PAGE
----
4 Times When Hard Work Doesn’t Equal More Playing Time (and “Daddy Ball” is Not to Blame)

By Angela Weight

A few days ago I posted the meme below on our Travel Ball Parents Facebook page. To my surprise, it soared in popularity, shared nearly 41,000 times (just from our page alone).

Yet it’s also been the most controversial thing I’ve posted in months. Like a sports parenting version of the Laurel vs Yanny debate, people were squarely on one side or the other. No fence sitters. And with typical social media bravado, many were hurling insults at complete strangers from their smart phones as fast as their thumbs could type.

I was slightly surprised at the black-and-white thinking of so many of us. No in between. Pick a side!

  1. If a kid is sitting the bench, then he/she must not be working hard enough.
  2. If a kid is sitting the bench, it’s because the coach is an unfair daddy-baller giving his own player and friends’ kids all the playing time.

When I originally posted the piece, I’d have wholeheartedly circled #1 on the pretend voting ballot above. But the more I considered the argument, well, it’s just not that simple. (As things seldom are.)

We’re told all our lives that hard work pays off…and most of the time, it does.

But not always. And when it doesn’t, daddy ball unfairness is not always the problem (much to the dismay of those who make a habit of blaming the coach for everything from bench time to climate change).

Here are four “riding-the-pine” situations which don’t fall under reasons #1 or #2.

1) The kid just isn’t that great of a ball player. (This is by far the most common scenario of the four.) Clichés like “practice makes perfect” promote the assumption that hard work will improve a person’s performance. (And 9 times out of 10, it probably does.) But we’ve all seen kids who work their butts off but are still among the weakest on their team. Some players are unknowingly practicing wrong mechanics, are working on the wrong things, etc. You could argue that this is the coach’s fault for not correcting the kid’s weaknesses and developing him to be just as strong as the three-hole hitter. But as I’ve covered in many other posts, the coach is a human being who has a finite amount of time and his own imperfections, like not spending as much time with his weaker players as he should (depending on the age group).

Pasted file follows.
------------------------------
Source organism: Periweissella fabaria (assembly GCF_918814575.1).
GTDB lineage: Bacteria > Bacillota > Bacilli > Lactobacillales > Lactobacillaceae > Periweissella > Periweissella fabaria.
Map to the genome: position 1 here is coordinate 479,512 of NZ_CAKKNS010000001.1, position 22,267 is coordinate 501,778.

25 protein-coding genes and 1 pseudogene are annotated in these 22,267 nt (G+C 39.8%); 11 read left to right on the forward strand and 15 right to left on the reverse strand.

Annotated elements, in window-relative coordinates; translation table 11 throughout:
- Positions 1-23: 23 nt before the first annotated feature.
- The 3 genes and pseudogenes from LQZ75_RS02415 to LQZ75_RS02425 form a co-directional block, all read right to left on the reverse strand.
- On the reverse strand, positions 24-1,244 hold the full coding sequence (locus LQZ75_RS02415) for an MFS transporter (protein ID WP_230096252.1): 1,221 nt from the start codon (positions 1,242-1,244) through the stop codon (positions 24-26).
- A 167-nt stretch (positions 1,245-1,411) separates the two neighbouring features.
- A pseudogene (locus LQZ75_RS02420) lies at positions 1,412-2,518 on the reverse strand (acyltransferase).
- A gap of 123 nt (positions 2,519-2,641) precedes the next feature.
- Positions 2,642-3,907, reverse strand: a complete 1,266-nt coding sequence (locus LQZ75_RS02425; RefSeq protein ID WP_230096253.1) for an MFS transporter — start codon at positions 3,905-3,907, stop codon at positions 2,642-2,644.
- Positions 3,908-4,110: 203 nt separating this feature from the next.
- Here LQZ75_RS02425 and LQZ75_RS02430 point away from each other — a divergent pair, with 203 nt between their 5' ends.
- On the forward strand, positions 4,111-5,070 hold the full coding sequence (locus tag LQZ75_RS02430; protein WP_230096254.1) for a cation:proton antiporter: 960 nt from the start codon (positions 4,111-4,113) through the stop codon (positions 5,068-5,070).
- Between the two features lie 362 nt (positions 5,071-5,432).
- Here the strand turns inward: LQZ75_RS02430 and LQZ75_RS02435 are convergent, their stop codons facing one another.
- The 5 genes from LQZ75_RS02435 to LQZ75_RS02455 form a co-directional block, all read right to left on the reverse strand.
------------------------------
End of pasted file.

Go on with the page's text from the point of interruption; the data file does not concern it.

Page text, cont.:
Last fall, a friend of my son’s was cut from a team he’d played on for years. He hustled as hard as he could at every practice, took batting and pitching lessons each week, had a great attitude and was always ready to jump in anywhere he was needed. But he just wasn’t progressing at the rate of the other players. His parents were clearly frustrated that their 13u son who worked so hard for playing time, was still on the bench half the time. But it was obvious to everyone that he wasn’t at the same level as his teammates. There was no “daddy ball,” no hidden agenda, no unfair persecution. What wasunfair was keeping this kid on a team where he couldn’t keep up with his peers. He didn’t need to work harder than he already was. What he needed was to drop down to a AA team where he could contribute on a more even playing field with kids who were at his same level.

There is NO shame in that. One could argue that the coach should’ve released him sooner. Yeah, well, maybe. I’ll save that topic for another post. The bottom line: Hard work alone doesn’t earn playing time. Hard work that leads to improved skills, making the player an asset to the team is what earns playing time. 

2) It’s His Attitude. At a recent team tryout, I watched a big, strong kid launch several balls deep into the outfield. He was clearly a good athlete. You could tell just by the way he carried himself. From what I observed, any team would be lucky to have him. A couple days later when the final roster was posted, I was surprised to not see his name. Thinking the coaches were idiots for not snatching him up, I asked why.

“Oh NO! We’re not going near that one! He’s NOT a team player, he blames his teammates for everything that goes wrong, doesn’t take responsibility for his actions and creates too much drama in the dugout. On his last team, his mouth got him benched more than his performance did,” replied one of the coaches. Sad.

3) The player is too specialized…or not versatile enough. Years ago, on a 12u team, we had a kid who was a great first baseman and not terribly interested in playing any other position. Unfortunately, he wasn’t the team’s only great first baseman, a fact that was discovered during his absence one weekend. In fact, the substitute first baseman, one could argue, was better at the position than the first kid. The coach tried to train him in the outfield, as a pitcher and really hoped he’d be interested in catching, as the team desperately needed a backup catcher. However, our friend was steadfast in his dedication to 1B and he worked very hard in practice… but he just didn’t fit into any of the positions where the coach could’ve used him the most. This definitely cost him playing time.

4) He isn’t following team rules. Some coaches’ rules may seem ridiculous, but they’re rules nonetheless. No cursing. Be on time to practice. Show up with all your gear or get benched. No showing insubordination. (See #2)